BOISE — Inmates in Idaho’s jails and prisons are at a high risk of coming into contact with COVID-19 but have yet to be categorized as group for priority vaccination.
Idaho’s vaccine supply is limited, but inmate vaccination is a measure that attorneys, physicians and judges say is necessary to maintain not only due process, but also the health and safety of entire communities.
In Ada County, judges have been vaccinated, according to Steven Hippler, Ada County administrative district judge who said that Central District Health authorized this round of vaccinations for court personnel. Jury trials in Idaho are scheduled to resume March 1, meaning members of the judiciary, alongside prosecutors and other court staff, will be coming into contact with both inmates and members of the public testifying at in-person trials.
Federal judges and prosecutors at the Idaho District Court began making plans to get vaccinated after Ada County judges, as well as certain staff, got access to the vaccine through CDH this week. This raised concern among advocates who argued that while it’s critical for the judiciary to move forward for the sake of defendants’ constitutional rights, the criminal justice system has a primary obligation to ensure that a system intended to rectify wrongdoing does not place the lives of those in its custody at further risk.
Inmates are some of Idaho’s most vulnerable. People incarcerated inside jails and prisons cannot follow the recommendations made by public health experts to prevent the spread of the virus. Social distancing is practically impossible inside cells. Cohorting, the practice of isolating groups of prisoners when an outbreak is discovered, which is recommended by the Centers for Disease Control and Prevention, means that the health of some prisoners will be sacrificed to prevent facility-wide spread.
Jeff Keller, chief medical officer at Badger Correctional Medicine, serves on Idaho’s Coronavirus Vaccine Advisory Committee as well as the board of the American College of Correctional Physicians and has advocated to have inmates vaccinated as a priority group.
“So far, CVAC has not approved that. But they have specifically approved that inmates are eligible at the point anybody in similar circumstances is eligible on the outside,” Keller said.
Right now, if an inmate is 65 or older, that inmate can request vaccination, which is then coordinated with the help of correctional staff through the regional health department. More inmates will become eligible as vaccine access expands.
The CDC’s recommendations for jails include use of personal protective equipment, temperature checks, and the early identification of inmates with underlying health conditions that put them at higher risk if exposed to COVID-19, though it’s unknown whether whether those recommendations have been adhered to in their entirety at county jails.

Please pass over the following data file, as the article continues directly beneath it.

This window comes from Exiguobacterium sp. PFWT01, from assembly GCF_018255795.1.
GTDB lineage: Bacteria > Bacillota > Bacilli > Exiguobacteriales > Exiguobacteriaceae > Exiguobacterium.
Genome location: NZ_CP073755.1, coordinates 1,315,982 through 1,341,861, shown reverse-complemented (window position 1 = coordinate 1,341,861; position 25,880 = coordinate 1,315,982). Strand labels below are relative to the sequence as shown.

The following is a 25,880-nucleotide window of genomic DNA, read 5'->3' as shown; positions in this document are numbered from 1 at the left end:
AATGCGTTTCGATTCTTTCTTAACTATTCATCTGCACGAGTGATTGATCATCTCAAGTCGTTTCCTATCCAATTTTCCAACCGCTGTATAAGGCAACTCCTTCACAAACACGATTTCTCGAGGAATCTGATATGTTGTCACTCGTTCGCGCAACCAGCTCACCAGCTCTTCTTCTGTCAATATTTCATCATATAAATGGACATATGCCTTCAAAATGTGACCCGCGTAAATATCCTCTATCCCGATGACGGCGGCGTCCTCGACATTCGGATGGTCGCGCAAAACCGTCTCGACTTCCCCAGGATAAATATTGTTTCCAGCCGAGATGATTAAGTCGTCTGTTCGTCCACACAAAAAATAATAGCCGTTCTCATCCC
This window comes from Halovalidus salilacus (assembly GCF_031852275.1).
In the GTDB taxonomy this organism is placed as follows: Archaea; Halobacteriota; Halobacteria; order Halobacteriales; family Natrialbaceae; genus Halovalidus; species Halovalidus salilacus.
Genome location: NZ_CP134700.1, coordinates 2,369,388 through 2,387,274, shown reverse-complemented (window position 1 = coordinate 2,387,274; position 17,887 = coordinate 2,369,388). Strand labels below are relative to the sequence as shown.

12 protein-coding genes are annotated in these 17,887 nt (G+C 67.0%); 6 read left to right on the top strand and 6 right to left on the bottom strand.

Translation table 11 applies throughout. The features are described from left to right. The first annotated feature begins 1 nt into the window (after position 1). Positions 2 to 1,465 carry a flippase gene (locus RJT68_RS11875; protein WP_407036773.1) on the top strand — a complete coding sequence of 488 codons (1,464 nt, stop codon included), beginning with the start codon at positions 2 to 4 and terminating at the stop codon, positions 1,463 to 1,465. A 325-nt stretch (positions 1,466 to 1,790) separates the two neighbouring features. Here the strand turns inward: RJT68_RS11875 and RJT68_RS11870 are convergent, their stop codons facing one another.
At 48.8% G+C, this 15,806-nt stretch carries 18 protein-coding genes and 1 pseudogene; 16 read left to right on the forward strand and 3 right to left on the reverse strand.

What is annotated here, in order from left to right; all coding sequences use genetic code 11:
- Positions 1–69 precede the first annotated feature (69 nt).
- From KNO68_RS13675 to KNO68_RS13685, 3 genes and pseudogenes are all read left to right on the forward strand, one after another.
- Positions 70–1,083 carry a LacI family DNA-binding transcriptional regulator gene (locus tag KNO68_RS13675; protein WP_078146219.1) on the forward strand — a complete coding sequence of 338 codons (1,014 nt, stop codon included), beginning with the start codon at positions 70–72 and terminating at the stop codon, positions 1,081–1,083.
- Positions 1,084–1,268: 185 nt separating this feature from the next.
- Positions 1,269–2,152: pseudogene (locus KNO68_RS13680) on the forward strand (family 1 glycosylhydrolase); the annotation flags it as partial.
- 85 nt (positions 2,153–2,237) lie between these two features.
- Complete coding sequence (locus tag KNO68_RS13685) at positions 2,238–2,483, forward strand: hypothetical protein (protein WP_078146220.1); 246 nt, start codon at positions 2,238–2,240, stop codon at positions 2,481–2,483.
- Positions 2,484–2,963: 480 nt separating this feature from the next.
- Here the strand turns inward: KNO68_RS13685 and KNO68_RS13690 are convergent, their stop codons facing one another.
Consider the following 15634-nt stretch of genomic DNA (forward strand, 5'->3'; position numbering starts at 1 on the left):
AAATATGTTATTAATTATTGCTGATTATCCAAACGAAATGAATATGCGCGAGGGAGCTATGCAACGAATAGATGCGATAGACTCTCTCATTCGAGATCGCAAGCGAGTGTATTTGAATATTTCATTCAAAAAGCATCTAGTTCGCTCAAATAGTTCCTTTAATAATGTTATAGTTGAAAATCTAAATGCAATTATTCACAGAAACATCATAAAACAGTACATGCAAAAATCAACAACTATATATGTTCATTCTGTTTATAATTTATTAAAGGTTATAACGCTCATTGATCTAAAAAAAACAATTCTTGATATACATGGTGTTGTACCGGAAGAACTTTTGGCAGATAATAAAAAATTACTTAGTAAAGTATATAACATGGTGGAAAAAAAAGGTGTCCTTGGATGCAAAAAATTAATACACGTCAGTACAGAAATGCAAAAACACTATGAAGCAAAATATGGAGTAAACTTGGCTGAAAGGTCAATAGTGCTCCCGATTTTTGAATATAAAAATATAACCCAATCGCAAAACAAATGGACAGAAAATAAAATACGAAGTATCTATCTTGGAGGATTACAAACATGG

“Human rights is exactly where to start this whole conversation,” said Richard Eppink, legal director at the American Civil Liberties Union of Idaho. “This goes back to before we even had vaccines. This goes back to last March and the response from Idaho Department of Correction and our county jails, which was a very slow response.”
Eppink said staff at the ACLU are concerned about a number of practices and conditions documented at jails across the state since COVID-19 reached Idaho last year. Data from county jails has been difficult to obtain, he said, but there have been recorded outbreaks, and case infection rates published by IDOC function as a reliable proxy.
In total, IDOC reported 12 new active COVID-19 infections Thursday. The department had 107 tests pending and reported an additional 141 asymptomatic positive cases. These numbers suggest that despite an active testing process and screening for all inmates who enter IDOC facilities, the virus is still spreading, and those incarcerated cannot do much to prevent it.
At least four people in IDOC custody have died with COVID-19, according to previous Idaho Press reports.
In Idaho, county jails also house hundreds of convicted state inmates — because the state’s prison system is overcrowded — but the vast majority of jail inmates have not yet been convicted.
State and federal prisoners are testing positive at higher rates than the rest of the population, said Casey Parsons, an ACLU advocacy fellow focused on the spread of COVID-19 in jails.
“I want to emphasize that this is also an issue of racial inequity in Idaho jails and prisons. Black and Latinx people are disproportionately incarcerated in jails and prisons in Idaho and are also disproportionately affected by COVID-19,” Parsons said. Federal statistics show white Americans receiving the COVID-19 vaccine at significantly higher rates than Americans of color.
Keller said it’s important to understand that inmates are not the primary way COVID-19 spreads through jails. Transmission into detention settings occurs primarily through staff bringing the virus into the facility, he said, adding that the politicization of the vaccine has created a scenario where law enforcement and correctional staff are choosing not to vaccinate despite being eligible since January, therefore placing inmates and even the general public at even greater risk.